n a recent survey, conducted with Arab residents who live in a portion of Jerusalem that Mr. Abbas and President Obama want to give to the Palestinian Authority, 40 percent of those polled said they prefer living under Israeli rule. We would not be surprised if the number is even greater than that. Keep in mind that Arabs saying nice things about Israel can be dangerous to their health. Today, an Arab who sells a home to a Jew is guilty of a capital offense, punishable by death. Below are major findings from the survey:
According to face-to-face surveys conducted according to the highest international standards, more Palestinians in east Jerusalem would prefer to become citizens of Israel rather than citizens of a new Palestinian state. In addition, 40 percent said they would probably or definitely move in order to live under Israeli rather than Palestinian rule.
44 percent of the Palestinians in Jerusalem say they are very, or at least somewhat, satisfied with their standard of living. This is a very high percentage compared to other populations in the Arab world. Only about 30 percent sympathize with either Fatah or Hamas or with the Israeli Arab Islamic movement. Politics is not a major preoccupation.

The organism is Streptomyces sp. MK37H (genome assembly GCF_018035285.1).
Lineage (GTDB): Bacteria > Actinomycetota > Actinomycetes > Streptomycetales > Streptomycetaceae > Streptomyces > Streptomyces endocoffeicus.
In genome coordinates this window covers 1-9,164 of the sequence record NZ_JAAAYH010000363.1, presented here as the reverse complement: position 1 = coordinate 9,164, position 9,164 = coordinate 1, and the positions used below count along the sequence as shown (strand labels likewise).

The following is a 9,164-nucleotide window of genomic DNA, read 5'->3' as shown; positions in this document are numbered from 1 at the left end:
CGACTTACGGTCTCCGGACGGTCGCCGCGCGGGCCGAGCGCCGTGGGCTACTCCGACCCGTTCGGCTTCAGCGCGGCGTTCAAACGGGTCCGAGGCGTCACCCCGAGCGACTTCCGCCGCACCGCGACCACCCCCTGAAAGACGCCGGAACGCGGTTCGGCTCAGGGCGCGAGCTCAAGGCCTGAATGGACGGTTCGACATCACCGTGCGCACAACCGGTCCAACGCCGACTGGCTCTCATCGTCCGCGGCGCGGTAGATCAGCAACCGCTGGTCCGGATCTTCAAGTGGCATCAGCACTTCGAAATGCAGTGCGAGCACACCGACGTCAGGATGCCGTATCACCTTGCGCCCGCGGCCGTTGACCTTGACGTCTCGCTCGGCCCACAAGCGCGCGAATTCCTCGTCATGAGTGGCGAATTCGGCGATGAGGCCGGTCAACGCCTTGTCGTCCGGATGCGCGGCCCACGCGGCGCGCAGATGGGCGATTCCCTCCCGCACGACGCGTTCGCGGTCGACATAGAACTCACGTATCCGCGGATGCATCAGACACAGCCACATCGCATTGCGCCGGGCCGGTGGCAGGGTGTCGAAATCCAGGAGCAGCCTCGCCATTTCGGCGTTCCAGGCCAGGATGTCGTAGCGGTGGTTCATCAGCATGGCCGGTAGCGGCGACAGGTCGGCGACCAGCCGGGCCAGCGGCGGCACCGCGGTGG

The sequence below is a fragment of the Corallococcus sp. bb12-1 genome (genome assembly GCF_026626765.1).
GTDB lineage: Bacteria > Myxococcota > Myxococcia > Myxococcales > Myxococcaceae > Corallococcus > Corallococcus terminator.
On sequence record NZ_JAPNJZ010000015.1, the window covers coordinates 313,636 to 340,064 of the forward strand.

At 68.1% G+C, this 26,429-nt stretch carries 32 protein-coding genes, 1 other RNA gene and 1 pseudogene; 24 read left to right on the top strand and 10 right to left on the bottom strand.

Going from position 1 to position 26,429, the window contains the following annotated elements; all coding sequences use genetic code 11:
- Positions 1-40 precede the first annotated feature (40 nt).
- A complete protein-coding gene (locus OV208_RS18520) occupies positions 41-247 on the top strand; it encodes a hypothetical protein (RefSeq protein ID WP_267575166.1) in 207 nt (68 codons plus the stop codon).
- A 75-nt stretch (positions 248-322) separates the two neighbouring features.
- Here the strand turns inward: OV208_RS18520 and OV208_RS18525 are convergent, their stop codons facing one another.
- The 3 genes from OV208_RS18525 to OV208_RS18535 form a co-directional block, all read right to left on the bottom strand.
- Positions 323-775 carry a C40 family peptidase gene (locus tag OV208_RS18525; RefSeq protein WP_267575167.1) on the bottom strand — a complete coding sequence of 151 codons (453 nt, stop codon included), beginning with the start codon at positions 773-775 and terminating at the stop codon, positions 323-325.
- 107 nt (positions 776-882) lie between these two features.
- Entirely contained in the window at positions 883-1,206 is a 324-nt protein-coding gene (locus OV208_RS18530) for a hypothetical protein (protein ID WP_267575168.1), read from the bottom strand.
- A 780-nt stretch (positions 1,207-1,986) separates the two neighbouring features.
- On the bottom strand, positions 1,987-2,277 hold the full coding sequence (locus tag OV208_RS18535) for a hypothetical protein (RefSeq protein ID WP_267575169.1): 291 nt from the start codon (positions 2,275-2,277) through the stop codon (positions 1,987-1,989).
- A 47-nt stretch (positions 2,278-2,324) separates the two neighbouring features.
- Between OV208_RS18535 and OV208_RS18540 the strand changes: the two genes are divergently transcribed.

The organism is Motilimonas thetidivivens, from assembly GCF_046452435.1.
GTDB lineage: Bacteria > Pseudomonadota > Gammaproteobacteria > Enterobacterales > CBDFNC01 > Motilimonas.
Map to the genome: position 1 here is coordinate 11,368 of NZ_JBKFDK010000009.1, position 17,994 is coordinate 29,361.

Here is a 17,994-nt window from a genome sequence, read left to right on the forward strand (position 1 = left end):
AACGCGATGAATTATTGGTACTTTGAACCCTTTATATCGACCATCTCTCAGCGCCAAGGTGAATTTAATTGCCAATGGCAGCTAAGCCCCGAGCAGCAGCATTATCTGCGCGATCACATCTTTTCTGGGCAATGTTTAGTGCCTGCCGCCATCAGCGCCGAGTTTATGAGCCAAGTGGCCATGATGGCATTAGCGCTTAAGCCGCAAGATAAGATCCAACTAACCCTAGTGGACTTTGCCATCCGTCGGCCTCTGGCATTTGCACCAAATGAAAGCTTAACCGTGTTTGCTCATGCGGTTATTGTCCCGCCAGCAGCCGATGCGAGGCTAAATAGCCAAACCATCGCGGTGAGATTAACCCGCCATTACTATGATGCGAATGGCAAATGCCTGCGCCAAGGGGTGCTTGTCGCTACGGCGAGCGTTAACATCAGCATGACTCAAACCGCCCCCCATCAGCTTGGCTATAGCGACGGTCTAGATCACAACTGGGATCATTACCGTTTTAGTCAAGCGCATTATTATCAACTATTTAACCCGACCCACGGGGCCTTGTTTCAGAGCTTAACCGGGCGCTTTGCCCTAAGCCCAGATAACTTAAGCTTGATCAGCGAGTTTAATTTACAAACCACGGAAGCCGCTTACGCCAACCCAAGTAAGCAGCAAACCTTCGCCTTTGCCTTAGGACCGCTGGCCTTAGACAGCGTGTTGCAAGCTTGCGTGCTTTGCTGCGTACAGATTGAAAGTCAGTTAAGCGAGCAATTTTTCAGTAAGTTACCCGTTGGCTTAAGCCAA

Three-quarters of east Jerusalem Arabs are at least a little concerned, and more than half are more than a little concerned, that they would lose their ability to write and speak freely if they became citizens of a Palestinian state rather than remaining under Israeli control.
Significantly, 41 percent thought that the armed conflict probably or definitely would continue even after a peace agreement, and this is from the most moderate population of Palestinians. Only a third say that a unilateral declaration of Palestinian independence backed by the UN would have a positive effect on their lives. Two-thirds say that such a unilateral step would have no positive effect.
For people who tend to assume that a fair and practical solution for the Jerusalem issue is for the Arab neighborhoods to become part of Palestine and the Jewish neighborhoods to become part of Israel, these findings suggest that this could be somewhat problematic from the point of view of the people who actually live in east Jerusalem.